A: The Application of the elements of Combat Power in Unified Action to protect Populations, Forces, Infrastructure, and Activities; to Deny the Enemy Positions of Advantage; and to Consolidate gains in order to Retain the Initiative

36. Q. What is the Mission Command Philosophy?
A: The Exercise of Authority and Direction by the Commander using Mission Orders to enable Disciplined Initiative within the Commander’s Intent to empower Agile and Adaptive Leaders in the conduct of Unified Land Operations

37. Q. What is an “Operation”?
A: A Military Action, consisting of two of more related Tactical Actions, designed to achieve a Strategic Objective, in whole or in part

​38. Q. What is a Tactical Action?
A: A Battle or Engagement, Employing lethal or nonlethal Actions, designed for a specific purpose relative to the Enemy, the Terrain, Friendly Forces, or other entity

39. Q. What are the characteristics of an Army Operation?
A: 1. Flexibility
2. Integration
3. Lethality
4. Adaptability
5. Depth
6. Synchronization

40. Q. What can Leaders achieve by demonstrating flexibility?
​A: Tactical, Operational, and Strategic success

41. Q. Para 26 What is Integration of Army Forces?
​A: It is Integrating a Unit into larger Joint, Interagency, and frequently Multinational effort and realizing that the Unit is part of Army Operations within this larger effort of Military Operations

42. Q. Para 27 Why is it important for Lethality of our Forces?
A: The Capability for the Lawful and Expert application of Lethal Force builds the foundation for effective Offensive, Defensive, and Stability Operations

43. Q. Para 28 What must Army Leaders understand about adaptability?
A: Army Leaders accept that no prefabricated solutions to tactical or operational problems exist

44. Q. Para 28 Why is Adaptability essential?
A: Adaptability is Essential to Seizing, Retaining, and Exploiting the Initiative based on relevant understanding of the specific situation

45. Q. Para 29 What does Adaptation require?
A: An understanding of the Operational Environment

46. Q. Para 30 What is Depth?
A: Depth is the extension of Operations in Space, Time, or Purpose

47. Q. Para 30 How should Army Leaders use depth while striking the Enemy?
A: By arranging activities across the Entire Operational Framework to achieve the most Decisive result

48. Q. Para 30 What is the purpose for Army leaders to employ depth during operations?
A: To Prevent the effective Employment of Enemy Reserves, Command and Control Nodes, Logistics, and other capabilities both in and out of direct contact with Friendly Forces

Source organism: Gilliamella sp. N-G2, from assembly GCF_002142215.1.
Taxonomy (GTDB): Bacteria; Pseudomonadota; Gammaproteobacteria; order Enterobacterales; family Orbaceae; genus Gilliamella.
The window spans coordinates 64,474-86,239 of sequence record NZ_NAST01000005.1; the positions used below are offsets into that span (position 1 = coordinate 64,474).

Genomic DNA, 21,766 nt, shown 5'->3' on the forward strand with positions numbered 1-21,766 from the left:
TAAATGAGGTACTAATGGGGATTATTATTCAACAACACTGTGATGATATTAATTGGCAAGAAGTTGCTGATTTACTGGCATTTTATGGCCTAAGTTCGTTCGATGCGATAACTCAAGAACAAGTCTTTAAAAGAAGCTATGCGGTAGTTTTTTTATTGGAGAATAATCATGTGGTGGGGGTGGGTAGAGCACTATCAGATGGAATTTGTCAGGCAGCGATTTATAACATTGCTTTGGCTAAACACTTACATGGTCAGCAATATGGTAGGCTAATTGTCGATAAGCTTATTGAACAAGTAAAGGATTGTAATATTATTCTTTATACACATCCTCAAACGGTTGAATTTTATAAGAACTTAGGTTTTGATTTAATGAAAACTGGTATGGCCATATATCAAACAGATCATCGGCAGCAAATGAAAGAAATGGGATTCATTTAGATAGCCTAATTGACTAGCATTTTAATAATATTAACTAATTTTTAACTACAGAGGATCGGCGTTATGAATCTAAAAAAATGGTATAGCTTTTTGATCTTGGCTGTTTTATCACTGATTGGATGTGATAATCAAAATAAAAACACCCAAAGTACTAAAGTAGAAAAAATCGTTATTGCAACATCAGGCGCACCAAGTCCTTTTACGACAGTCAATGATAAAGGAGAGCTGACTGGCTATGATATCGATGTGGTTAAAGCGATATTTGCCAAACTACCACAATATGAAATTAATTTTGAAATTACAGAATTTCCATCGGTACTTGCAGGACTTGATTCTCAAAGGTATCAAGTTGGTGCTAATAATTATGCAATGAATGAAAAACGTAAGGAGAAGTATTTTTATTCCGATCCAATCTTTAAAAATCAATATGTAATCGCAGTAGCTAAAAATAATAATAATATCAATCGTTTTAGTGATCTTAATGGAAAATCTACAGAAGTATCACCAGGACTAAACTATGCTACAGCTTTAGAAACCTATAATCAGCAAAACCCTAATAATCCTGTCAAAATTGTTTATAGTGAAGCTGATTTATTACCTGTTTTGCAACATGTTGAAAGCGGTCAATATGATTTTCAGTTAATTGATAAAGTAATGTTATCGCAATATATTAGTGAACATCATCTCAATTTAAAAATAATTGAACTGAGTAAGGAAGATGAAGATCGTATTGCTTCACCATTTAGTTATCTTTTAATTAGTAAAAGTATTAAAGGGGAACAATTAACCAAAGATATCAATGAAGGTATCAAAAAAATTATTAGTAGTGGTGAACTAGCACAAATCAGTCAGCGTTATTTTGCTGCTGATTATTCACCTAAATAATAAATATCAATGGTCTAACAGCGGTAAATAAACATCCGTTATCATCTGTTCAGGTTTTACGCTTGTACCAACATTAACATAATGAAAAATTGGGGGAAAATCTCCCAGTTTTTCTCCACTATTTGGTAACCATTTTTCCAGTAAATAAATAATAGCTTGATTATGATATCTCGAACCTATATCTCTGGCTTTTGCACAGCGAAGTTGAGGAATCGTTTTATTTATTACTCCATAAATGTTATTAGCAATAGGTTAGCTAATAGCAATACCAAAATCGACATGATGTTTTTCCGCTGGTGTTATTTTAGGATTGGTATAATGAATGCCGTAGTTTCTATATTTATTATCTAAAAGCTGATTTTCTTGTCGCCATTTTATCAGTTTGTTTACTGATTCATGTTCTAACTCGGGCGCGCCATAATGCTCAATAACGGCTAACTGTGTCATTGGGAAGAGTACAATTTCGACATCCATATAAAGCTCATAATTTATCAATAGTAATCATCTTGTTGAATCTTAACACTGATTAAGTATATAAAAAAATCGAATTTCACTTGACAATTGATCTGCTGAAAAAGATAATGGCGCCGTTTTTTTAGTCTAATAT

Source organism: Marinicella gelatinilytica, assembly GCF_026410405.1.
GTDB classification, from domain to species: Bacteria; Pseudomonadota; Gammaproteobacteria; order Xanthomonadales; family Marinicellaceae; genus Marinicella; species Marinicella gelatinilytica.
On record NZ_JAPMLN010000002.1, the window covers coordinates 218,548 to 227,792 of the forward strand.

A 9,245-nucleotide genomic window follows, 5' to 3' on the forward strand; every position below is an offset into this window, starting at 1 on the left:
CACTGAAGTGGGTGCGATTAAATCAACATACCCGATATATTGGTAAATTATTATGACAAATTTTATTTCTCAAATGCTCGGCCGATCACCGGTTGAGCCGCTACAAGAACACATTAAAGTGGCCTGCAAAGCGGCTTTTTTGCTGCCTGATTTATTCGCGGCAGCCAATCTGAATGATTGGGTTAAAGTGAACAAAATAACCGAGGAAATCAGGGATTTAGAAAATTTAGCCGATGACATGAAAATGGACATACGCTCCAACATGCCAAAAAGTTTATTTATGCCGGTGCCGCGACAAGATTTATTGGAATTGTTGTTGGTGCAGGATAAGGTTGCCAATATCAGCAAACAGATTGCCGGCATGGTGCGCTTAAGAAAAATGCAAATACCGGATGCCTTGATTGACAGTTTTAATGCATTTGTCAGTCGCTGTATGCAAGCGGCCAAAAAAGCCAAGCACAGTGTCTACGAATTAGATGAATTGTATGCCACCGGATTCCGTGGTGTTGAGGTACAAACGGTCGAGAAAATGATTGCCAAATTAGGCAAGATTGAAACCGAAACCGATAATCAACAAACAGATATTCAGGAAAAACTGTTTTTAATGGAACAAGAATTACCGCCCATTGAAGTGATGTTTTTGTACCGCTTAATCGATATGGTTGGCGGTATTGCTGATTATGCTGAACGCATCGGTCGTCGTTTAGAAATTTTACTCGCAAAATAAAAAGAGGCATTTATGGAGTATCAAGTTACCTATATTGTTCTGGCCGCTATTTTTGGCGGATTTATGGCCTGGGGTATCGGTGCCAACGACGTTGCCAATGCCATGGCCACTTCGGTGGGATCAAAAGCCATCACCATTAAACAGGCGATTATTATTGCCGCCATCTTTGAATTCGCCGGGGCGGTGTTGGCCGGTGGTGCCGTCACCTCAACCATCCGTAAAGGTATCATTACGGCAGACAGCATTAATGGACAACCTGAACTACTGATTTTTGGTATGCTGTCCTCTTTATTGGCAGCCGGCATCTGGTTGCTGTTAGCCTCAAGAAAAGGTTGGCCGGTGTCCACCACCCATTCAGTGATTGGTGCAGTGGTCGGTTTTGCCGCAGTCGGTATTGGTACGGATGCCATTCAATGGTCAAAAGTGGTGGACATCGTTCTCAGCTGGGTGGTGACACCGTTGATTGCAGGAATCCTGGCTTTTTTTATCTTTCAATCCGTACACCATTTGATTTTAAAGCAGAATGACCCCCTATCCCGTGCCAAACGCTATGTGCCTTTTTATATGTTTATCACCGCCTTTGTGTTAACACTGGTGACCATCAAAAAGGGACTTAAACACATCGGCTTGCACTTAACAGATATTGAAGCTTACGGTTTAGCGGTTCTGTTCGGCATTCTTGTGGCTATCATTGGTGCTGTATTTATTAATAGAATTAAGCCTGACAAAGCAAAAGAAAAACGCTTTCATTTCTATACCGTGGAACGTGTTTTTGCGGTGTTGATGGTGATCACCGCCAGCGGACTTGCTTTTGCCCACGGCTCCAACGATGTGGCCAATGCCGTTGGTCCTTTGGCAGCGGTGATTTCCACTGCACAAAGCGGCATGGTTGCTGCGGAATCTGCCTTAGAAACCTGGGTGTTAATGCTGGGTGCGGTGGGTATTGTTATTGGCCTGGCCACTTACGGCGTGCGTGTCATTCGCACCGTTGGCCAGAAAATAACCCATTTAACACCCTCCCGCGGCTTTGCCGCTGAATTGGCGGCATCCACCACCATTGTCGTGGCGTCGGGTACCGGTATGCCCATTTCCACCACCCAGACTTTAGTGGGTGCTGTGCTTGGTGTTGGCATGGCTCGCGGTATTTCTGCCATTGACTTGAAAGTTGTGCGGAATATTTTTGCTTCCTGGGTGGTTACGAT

49. Q. Para 31 Why is it important for units to operate in depth?
A: It makes Army Forces resilient over protracted periods, a prerequisite for sustained land combat

​50. Q. Para 32 What is Synchronization?
A:The Arrangement of Military Actions in Time, Space, and Purpose to produce maximum relative Combat Power at a Decisive Place and Time

51. Q. Para 32 What does Synchronization during operations achieve?
A: It Temporarily Disrupts the Enemy organization and allows for Exploitation

52. Q. Para 35 What is Operational Art?
A: The pursuit of Strategic Objectives, in whole or in part, through the arrangement of Tactical Actions in Time, Space, and Purpose

​53. Q. Para 38 What is Operations Structure?
A: The Army’s common construct for Operations which allows Army Leaders to organize effort rapidly and effectively in a manner commonly understood across the Army

54. Q. Para 40 What is Planning?
A: The Art and Science of understanding a Situation, Envisioning a desired future, and laying out effective ways of bringing about that future

55. Q. Para 42 What are Troop Leading Procedures?
A: A dynamic process used by Small-Unit Leaders to analyze a Mission, Develop a Plan, and Prepare for an Operation

​56. Q. Para 44 What does Preparation consists of?
A: Activities that Units perform to improve their ability to Execute an Operation

57. Q. Para 45 What is Execution?
A: Execution puts a plan into action by applying Combat Power to accomplish the Mission and using situational understanding to assess progress and make execution and adjustment decisions

58. Q. Para 46 What is Assessment?
A: Is continuously monitoring and evaluating the current situation and the progress of an Operation

59. Q. Para 48 What is an Area of Operations?
A: Is an Operational Area defined by the Joint Force Commander for Land and Maritime Forces that should be large enough to accomplish their Missions and Protect their Forces

60. Q. Para 49 What is an Area of Interest?
A: That area of concern to the Commander, including the area of Influence, areas adjacent there to, and extending into Enemy Territory

61. Q. Para 51 What are Deep Operations?
A: They involve efforts to Disrupt Uncommitted Enemy Forces

62. Q. Para 52 What are Close Operations?
A: They Involve efforts to have immediate effects with committed Friendly Forces

63. Q. Para 56 What do Shaping Operations do?
A: Create and preserve conditions for the success of the Decisive Operation

64. Q. Para 57 What do Sustaining Operations enable?
A: The Decisive Operation or Shaping Operation by generating and maintaining Combat Power

65. Q. Para 59 What is the Main Effort?
A: The designated Subordinate Unit whose Mission at a given point in time is Most Critical to overall Mission Success

66. Q. Para 60 What are Supporting Efforts?
A: Are designated Subordinate Units with Missions that Support the success of the Main Effort

67. Q. Para 61 What is the Warfighting Function?
A: A group of Tasks and Systems (people, organizations, information, and processes) united by a Common Purpose that Commanders use to accomplish Missions

​68. Q. Para 62 What does the Mission Command Warfighting Function do?
A: Develops and Integrates those activities enabling a Commander to balance the Art of Command and the Science of Control

69. Q. Para 63 What is Movement and Maneuver Warfighting Function?
A: The related tasks and systems that Move and Employ Forces to achieve a position of relative advantage over the Enemy and other Threats

70. Q. Para 64 What is the Intelligence Warfighting Function?
A: The related Tasks and Systems that facilitate understanding the Enemy, Terrain, and Civil Considerations

71. Q. Para 65 What is the Fires Warfighting Function?
A: The related Task and Systems that provide Collective and Coordinated use of Army Indirect Fires, Air and Missile Defense, and Joint Fires through the Targeting Process

72. Q. Para 66 What is the Sustainment Warfighting Function?
A: The related Tasks and Systems that provide Support and Services to Ensure Freedom of Action, extend Operational reach, and prolong Endurance

73. Q. Para 67 What is the Protection Warfighting Function?
A: The related Tasks and Systems that Preserve the Force so the Commander can apply Maximum Combat Power to accomplish the Mission